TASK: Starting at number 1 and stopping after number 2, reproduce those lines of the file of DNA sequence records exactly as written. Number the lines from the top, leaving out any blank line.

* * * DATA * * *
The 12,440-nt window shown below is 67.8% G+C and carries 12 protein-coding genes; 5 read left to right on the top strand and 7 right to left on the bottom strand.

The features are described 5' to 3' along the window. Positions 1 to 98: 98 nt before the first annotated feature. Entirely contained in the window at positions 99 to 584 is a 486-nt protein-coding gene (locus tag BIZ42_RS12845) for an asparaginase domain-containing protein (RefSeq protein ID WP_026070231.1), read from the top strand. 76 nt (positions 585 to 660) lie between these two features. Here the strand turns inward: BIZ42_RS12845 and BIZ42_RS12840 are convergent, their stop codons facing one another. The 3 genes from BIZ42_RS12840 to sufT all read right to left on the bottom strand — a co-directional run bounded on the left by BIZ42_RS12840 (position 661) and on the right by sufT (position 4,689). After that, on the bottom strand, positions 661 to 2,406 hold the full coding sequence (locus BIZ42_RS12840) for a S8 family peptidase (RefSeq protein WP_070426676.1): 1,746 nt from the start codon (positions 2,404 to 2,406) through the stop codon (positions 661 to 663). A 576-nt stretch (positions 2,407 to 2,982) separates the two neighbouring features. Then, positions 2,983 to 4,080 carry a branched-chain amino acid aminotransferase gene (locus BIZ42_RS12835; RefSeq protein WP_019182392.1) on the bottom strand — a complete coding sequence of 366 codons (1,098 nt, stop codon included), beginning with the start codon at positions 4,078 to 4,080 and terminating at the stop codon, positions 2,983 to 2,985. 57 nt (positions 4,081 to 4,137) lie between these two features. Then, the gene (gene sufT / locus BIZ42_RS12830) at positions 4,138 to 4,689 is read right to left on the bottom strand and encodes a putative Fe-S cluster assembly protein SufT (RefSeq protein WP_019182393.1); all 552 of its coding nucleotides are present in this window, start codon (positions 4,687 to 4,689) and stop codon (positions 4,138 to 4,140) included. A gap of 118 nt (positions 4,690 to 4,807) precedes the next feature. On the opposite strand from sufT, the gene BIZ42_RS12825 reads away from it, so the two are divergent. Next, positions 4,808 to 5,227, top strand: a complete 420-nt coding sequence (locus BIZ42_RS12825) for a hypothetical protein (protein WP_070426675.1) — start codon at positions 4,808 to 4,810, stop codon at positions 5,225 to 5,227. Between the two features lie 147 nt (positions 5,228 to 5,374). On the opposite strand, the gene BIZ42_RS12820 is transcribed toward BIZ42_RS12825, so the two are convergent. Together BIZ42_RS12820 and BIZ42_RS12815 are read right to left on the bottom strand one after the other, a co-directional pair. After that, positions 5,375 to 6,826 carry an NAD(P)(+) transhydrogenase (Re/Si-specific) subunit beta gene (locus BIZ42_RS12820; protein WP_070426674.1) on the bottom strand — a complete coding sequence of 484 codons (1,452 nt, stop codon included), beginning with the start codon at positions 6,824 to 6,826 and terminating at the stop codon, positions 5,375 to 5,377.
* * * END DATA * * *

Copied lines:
The 12,440-nt window shown below is 67.8% G+C and carries 12 protein-coding genes; 5 read left to right on the top strand and 7 right to left on the bottom strand.

The features are described 5' to 3' along the window. Positions 1 to 98: 98 nt before the first annotated feature. Entirely contained in the window at positions 99 to 584 is a 486-nt protein-coding gene (locus tag BIZ42_RS12845) for an asparaginase domain-containing protein (RefSeq protein ID WP_026070231.1), read from the top strand. 76 nt (positions 585 to 660) lie between these two features. Here the strand turns inward: BIZ42_RS12845 and BIZ42_RS12840 are convergent, their stop codons facing one another. The 3 genes from BIZ42_RS12840 to sufT all read right to left on the bottom strand — a co-directional run bounded on the left by BIZ42_RS12840 (position 661) and on the right by sufT (position 4,689). After that, on the bottom strand, positions 661 to 2,406 hold the full coding sequence (locus BIZ42_RS12840) for a S8 family peptidase (RefSeq protein WP_070426676.1): 1,746 nt from the start codon (positions 2,404 to 2,406) through the stop codon (positions 661 to 663). A 576-nt stretch (positions 2,407 to 2,982) separates the two neighbouring features. Then, positions 2,983 to 4,080 carry a branched-chain amino acid aminotransferase gene (locus BIZ42_RS12835; RefSeq protein WP_019182392.1) on the bottom strand — a complete coding sequence of 366 codons (1,098 nt, stop codon included), beginning with the start codon at positions 4,078 to 4,080 and terminating at the stop codon, positions 2,983 to 2,985. 57 nt (positions 4,081 to 4,137) lie between these two features. Then, the gene (gene sufT / locus BIZ42_RS12830) at positions 4,138 to 4,689 is read right to left on the bottom strand and encodes a putative Fe-S cluster assembly protein SufT (RefSeq protein WP_019182393.1); all 552 of its coding nucleotides are present in this window, start codon (positions 4,687 to 4,689) and stop codon (positions 4,138 to 4,140) included. A gap of 118 nt (positions 4,690 to 4,807) precedes the next feature. On the opposite strand from sufT, the gene BIZ42_RS12825 reads away from it, so the two are divergent. Next, positions 4,808 to 5,227, top strand: a complete 420-nt coding sequence (locus BIZ42_RS12825) for a hypothetical protein (protein WP_070426675.1) — start codon at positions 4,808 to 4,810, stop codon at positions 5,225 to 5,227. Between the two features lie 147 nt (positions 5,228 to 5,374). On the opposite strand, the gene BIZ42_RS12820 is transcribed toward BIZ42_RS12825, so the two are convergent. Together BIZ42_RS12820 and BIZ42_RS12815 are read right to left on the bottom strand one after the other, a co-directional pair. After that, positions 5,375 to 6,826 carry an NAD(P)(+) transhydrogenase (Re/Si-specific) subunit beta gene (locus BIZ42_RS12820; protein WP_070426674.1) on the bottom strand — a complete coding sequence of 484 codons (1,452 nt, stop codon included), beginning with the start codon at positions 6,824 to 6,826 and terminating at the stop codon, positions 5,375 to 5,377.